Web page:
Houston applies the DWI/DUI laws of the state of Texas, and the answer to the question of how much you can drink without falling afoul of the law is more complex than it appears on the surface. In the case of alcohol, Texas measures intoxication by Blood Alcohol Concentration (BAC) – the percentage of ethanol in your blood.
Texas BAC Standards
Many people do not realize that Texas applies four separate BAC standards to drinking and driving:
- 0.08% BAC is the legal limit for a DWI charge, applicable to adult drivers (21 or over)
- 0.01% BAC (“any detectable amount”) is the legal limit for a DUI charge, applicable to minors (under 21)
- 0.04 % is the legal limit for commercial drivers (on duty and driving a commercial vehicle on a commercial driver’s license)
- 0.15% is the minimum for enhanced penalties (up to a year in jail for a first offense DWI or DUI).
Many variables determine how many drinks you can have before your BAC reaches the level of legal intoxication. Those BAC tables you might have seen on the Internet ignore most of these complicating variables. Some of the factors that influence how much you can drink and still drive legally include:
- Your body weight: The less you weigh, the less you can drink without exceeding the legal limit. Ten ounces of wine, for example, is likely enough to exceed the legal limit if you weigh 100 pounds.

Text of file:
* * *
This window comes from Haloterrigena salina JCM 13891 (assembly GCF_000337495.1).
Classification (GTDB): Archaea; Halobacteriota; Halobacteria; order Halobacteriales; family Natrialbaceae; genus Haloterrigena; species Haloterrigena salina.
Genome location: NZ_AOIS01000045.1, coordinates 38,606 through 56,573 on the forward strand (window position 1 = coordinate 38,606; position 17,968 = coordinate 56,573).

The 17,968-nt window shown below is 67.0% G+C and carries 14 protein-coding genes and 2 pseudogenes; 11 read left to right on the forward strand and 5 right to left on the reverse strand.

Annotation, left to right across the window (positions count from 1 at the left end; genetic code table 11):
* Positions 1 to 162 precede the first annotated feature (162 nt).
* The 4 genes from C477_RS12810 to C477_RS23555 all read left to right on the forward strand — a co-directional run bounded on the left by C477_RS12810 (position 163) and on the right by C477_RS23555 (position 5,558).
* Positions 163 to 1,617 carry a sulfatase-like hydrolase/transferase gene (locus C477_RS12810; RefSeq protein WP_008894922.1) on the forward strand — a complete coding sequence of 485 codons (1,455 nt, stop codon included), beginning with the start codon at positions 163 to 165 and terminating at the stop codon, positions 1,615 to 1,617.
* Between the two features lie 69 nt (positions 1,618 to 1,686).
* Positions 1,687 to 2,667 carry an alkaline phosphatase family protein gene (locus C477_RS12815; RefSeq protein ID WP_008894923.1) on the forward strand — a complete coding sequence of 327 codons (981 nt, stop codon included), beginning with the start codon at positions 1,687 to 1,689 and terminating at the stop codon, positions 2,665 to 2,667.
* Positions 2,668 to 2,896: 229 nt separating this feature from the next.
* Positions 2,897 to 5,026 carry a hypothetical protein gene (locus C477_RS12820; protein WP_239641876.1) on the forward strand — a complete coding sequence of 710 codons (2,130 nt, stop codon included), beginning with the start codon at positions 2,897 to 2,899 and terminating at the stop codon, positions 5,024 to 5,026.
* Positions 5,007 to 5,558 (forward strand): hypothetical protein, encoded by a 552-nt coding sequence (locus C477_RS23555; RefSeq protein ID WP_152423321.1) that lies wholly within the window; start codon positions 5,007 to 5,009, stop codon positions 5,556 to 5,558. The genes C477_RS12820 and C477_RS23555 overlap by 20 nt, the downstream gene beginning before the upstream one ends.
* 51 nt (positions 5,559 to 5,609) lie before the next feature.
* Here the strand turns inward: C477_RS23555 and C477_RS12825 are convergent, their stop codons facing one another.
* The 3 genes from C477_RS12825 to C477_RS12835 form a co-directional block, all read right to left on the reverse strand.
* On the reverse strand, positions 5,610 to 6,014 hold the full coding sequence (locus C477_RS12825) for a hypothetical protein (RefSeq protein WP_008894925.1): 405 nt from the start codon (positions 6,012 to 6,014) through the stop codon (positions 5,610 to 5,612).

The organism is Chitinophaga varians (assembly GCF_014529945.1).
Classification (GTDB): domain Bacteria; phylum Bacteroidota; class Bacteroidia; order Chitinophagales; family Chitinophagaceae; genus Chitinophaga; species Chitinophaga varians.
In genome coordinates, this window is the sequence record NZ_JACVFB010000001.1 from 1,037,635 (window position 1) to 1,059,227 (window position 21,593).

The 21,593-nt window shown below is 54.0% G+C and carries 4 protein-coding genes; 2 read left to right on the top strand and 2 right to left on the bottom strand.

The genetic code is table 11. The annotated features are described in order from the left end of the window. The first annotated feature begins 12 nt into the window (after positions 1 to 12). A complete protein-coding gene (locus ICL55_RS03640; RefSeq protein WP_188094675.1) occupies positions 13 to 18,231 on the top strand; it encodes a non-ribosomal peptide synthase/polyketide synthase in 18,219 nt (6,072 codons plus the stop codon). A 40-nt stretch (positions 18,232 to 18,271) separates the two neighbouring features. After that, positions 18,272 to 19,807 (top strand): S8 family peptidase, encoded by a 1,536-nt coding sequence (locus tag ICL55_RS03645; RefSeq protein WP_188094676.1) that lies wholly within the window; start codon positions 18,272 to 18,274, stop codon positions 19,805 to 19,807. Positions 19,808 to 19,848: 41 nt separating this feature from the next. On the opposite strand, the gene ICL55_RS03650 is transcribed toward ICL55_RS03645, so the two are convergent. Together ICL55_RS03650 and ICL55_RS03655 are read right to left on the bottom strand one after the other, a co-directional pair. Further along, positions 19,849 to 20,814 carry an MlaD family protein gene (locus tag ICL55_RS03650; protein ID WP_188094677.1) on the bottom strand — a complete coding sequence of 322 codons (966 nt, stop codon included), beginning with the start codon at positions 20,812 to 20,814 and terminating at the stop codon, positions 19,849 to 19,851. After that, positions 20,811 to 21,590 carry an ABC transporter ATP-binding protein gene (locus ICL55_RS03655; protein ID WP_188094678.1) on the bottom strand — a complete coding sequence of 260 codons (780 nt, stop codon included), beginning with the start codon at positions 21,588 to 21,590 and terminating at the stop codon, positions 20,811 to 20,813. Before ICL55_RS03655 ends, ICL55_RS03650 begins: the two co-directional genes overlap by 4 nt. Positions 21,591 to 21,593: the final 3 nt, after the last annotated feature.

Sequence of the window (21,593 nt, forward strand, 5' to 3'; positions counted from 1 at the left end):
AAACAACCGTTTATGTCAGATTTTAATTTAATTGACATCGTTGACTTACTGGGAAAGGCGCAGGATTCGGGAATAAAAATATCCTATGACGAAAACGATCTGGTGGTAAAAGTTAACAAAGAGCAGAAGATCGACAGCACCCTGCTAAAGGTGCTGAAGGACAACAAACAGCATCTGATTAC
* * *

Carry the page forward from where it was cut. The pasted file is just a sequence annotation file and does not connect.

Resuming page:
- Fatigue: Fatigue increases BAC.
- Whether or not you drank on an empty stomach: Drinking on an empty stomach speeds up the process of intoxication and increases BAC.
- Whether or not you are under the influence of another intoxicant such as a prescription medication: A combination of results from a Breathalyzer (for alcohol) and a blood test (for prescription medication) could be enough to get you arrested for DWI even if your BAC is below the legal limit.
- How quickly you drink: The faster you drink, the higher your BAC is likely to be.
- How long you have been drinking: You might exceed the legal BAC standard during the tail end of a 12-hour drinking binge even if you slowed down to one glass of wine an hour for the last two hours.
- The alcohol content of the wine you are drinking: The alcohol content of wine typically varies from 9 percent to 16 percent.
Bruce weighs 160 pounds and drinks two five-ounce glasses of wine in an hour. Assuming that (i) he didn’t drink on an empty stomach, (ii) he was sober an hour ago (iii) he slept well last night (iv) he spaced his drinking evenly over the hour (he didn’t “chug” both glasses at the beginning or end of the hour) (v) the wine’s alcohol content was about 12.5% and (vi) his liver is functioning normally, his BAC is approximately 0.04% — legal to drive in Houston unless he is under 21 or a commercial driver.
Even in the foregoing scenario, Bruce could still be guilty of DWI if he was under the influence of a prescription drug that is intoxicating or that interacts with alcohol. Obviously, considering the number of variables involved it is best to leave yourself a wide margin of error.
Mario Madrid is a certified legal specialist in Criminal Law and a member of the National College of DUI Defense Attorneys. His two decades of legal experience includes time as both a prosecutor and judge as well as a criminal defense lawyer, If you have been charged with DWI or DUI in Houston, call Madrid Law, PLLC at 713-877-9400 for a free initial consultation.